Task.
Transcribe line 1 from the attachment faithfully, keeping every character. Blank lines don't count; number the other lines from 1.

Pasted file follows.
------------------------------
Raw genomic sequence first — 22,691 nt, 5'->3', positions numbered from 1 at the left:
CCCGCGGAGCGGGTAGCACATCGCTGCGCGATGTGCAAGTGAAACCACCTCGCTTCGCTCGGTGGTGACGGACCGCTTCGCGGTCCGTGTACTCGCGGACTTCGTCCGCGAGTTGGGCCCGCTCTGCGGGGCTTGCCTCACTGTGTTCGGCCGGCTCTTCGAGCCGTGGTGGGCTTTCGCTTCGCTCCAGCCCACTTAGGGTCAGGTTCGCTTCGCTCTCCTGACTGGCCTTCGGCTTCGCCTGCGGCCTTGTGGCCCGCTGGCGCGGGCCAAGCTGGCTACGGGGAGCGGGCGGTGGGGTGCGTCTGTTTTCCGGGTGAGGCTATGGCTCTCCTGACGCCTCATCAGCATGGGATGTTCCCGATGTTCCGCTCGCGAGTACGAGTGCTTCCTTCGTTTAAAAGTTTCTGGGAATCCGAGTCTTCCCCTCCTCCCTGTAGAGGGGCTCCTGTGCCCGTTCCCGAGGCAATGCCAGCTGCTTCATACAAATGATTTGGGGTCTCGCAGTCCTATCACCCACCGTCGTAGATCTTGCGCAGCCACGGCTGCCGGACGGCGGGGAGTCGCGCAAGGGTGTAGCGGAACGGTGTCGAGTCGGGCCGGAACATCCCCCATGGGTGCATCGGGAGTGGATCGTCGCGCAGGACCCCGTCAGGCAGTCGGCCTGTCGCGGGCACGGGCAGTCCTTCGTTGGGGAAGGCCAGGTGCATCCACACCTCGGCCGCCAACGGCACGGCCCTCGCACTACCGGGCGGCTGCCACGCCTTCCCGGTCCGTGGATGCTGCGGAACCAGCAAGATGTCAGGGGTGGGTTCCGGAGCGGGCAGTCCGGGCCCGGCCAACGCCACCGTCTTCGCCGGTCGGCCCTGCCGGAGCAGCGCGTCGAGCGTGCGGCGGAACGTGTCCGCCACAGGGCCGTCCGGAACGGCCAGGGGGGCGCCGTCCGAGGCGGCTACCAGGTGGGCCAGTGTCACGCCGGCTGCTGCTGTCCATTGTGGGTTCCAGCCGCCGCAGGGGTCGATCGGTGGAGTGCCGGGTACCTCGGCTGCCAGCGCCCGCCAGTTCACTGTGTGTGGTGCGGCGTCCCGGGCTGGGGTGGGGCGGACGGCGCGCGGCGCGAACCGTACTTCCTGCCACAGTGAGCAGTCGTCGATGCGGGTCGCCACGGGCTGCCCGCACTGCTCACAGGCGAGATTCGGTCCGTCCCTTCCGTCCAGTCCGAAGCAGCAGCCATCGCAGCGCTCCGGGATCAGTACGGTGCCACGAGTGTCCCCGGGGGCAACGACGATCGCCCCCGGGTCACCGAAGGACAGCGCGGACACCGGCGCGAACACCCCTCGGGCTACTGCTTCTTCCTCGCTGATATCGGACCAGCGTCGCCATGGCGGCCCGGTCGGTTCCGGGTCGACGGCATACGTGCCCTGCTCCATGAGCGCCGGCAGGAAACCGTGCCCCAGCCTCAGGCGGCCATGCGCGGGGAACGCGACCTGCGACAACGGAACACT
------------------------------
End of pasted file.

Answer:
Raw genomic sequence first — 22,691 nt, 5'->3', positions numbered from 1 at the left: